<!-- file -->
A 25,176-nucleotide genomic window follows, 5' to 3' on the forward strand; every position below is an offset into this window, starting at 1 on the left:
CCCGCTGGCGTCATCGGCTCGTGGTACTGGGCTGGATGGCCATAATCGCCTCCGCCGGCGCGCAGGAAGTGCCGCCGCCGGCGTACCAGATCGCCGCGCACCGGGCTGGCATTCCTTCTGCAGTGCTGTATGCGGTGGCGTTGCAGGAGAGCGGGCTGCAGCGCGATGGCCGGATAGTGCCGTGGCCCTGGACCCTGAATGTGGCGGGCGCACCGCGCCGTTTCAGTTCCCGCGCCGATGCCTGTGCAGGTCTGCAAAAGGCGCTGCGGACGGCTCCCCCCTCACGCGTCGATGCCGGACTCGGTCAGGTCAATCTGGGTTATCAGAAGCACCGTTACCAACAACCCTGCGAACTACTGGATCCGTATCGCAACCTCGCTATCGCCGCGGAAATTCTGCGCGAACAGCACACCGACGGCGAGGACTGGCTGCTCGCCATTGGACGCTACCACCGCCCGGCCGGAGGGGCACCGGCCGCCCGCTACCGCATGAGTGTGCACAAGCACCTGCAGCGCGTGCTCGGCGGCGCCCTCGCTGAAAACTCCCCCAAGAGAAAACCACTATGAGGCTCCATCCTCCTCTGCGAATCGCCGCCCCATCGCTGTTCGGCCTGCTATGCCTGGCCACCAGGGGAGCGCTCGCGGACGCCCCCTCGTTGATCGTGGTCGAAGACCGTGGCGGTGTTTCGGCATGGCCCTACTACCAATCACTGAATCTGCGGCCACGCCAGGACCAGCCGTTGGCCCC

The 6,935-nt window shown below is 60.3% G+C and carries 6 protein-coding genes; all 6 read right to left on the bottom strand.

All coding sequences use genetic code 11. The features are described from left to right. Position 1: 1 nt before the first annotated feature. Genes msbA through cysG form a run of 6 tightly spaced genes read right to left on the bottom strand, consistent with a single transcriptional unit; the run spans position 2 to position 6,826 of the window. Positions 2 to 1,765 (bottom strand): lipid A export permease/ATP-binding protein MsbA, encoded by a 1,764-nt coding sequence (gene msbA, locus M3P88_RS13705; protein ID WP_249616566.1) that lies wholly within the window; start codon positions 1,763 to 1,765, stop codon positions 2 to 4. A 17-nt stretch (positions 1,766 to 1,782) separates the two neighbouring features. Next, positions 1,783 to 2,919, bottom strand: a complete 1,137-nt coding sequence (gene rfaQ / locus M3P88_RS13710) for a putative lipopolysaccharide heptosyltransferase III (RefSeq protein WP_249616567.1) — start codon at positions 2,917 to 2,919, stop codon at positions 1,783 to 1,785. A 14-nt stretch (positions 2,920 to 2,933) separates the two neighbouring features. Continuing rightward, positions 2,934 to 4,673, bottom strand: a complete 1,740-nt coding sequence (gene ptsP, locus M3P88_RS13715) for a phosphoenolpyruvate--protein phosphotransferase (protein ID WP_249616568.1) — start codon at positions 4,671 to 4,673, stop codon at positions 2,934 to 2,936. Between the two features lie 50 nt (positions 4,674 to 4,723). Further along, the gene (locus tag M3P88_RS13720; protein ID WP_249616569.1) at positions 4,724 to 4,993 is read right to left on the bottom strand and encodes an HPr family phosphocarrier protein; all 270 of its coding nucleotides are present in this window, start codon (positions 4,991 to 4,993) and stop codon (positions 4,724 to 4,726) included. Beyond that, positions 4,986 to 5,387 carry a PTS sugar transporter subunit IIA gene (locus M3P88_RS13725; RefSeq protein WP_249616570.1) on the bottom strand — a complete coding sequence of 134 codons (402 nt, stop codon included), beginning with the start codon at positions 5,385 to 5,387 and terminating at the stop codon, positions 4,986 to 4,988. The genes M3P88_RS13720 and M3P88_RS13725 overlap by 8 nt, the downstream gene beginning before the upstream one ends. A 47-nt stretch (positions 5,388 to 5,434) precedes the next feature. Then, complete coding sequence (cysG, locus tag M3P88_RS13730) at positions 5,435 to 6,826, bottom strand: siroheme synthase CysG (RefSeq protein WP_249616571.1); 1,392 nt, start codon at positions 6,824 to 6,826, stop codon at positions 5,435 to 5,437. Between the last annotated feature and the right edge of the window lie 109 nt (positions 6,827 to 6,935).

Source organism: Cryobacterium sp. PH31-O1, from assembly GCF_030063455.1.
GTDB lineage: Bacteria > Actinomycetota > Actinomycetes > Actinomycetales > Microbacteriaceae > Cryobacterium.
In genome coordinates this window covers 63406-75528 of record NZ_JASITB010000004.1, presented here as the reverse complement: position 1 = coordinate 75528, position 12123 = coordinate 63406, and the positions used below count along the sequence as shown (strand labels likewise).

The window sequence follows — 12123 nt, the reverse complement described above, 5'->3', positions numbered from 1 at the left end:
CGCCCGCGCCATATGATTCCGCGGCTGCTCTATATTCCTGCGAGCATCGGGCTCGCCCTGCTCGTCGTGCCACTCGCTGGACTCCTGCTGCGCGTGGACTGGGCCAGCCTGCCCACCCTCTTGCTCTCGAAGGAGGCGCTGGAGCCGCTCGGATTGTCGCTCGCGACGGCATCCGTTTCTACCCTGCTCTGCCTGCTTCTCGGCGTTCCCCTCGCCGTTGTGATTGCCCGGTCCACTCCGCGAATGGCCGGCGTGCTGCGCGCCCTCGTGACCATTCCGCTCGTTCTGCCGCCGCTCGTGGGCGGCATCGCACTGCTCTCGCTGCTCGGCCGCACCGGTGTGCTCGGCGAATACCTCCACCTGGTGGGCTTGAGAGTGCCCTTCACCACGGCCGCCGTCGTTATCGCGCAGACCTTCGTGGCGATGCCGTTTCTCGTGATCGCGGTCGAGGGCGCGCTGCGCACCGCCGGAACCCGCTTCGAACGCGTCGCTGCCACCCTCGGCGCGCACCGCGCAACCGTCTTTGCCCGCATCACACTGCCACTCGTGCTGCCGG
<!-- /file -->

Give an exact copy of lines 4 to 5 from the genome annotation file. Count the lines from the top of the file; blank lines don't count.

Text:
All coding sequences use genetic code 11. The features are described from left to right. Position 1: 1 nt before the first annotated feature. Genes msbA through cysG form a run of 6 tightly spaced genes read right to left on the bottom strand, consistent with a single transcriptional unit; the run spans position 2 to position 6,826 of the window. Positions 2 to 1,765 (bottom strand): lipid A export permease/ATP-binding protein MsbA, encoded by a 1,764-nt coding sequence (gene msbA, locus M3P88_RS13705; protein ID WP_249616566.1) that lies wholly within the window; start codon positions 1,763 to 1,765, stop codon positions 2 to 4. A 17-nt stretch (positions 1,766 to 1,782) separates the two neighbouring features. Next, positions 1,783 to 2,919, bottom strand: a complete 1,137-nt coding sequence (gene rfaQ / locus M3P88_RS13710) for a putative lipopolysaccharide heptosyltransferase III (RefSeq protein WP_249616567.1) — start codon at positions 2,917 to 2,919, stop codon at positions 1,783 to 1,785. A 14-nt stretch (positions 2,920 to 2,933) separates the two neighbouring features. Continuing rightward, positions 2,934 to 4,673, bottom strand: a complete 1,740-nt coding sequence (gene ptsP, locus M3P88_RS13715) for a phosphoenolpyruvate--protein phosphotransferase (protein ID WP_249616568.1) — start codon at positions 4,671 to 4,673, stop codon at positions 2,934 to 2,936. Between the two features lie 50 nt (positions 4,674 to 4,723). Further along, the gene (locus tag M3P88_RS13720; protein ID WP_249616569.1) at positions 4,724 to 4,993 is read right to left on the bottom strand and encodes an HPr family phosphocarrier protein; all 270 of its coding nucleotides are present in this window, start codon (positions 4,991 to 4,993) and stop codon (positions 4,724 to 4,726) included. Beyond that, positions 4,986 to 5,387 carry a PTS sugar transporter subunit IIA gene (locus M3P88_RS13725; RefSeq protein WP_249616570.1) on the bottom strand — a complete coding sequence of 134 codons (402 nt, stop codon included), beginning with the start codon at positions 5,385 to 5,387 and terminating at the stop codon, positions 4,986 to 4,988. The genes M3P88_RS13720 and M3P88_RS13725 overlap by 8 nt, the downstream gene beginning before the upstream one ends. A 47-nt stretch (positions 5,388 to 5,434) precedes the next feature. Then, complete coding sequence (cysG, locus tag M3P88_RS13730) at positions 5,435 to 6,826, bottom strand: siroheme synthase CysG (RefSeq protein WP_249616571.1); 1,392 nt, start codon at positions 6,824 to 6,826, stop codon at positions 5,435 to 5,437. Between the last annotated feature and the right edge of the window lie 109 nt (positions 6,827 to 6,935).

Source organism: Cryobacterium sp. PH31-O1, from assembly GCF_030063455.1.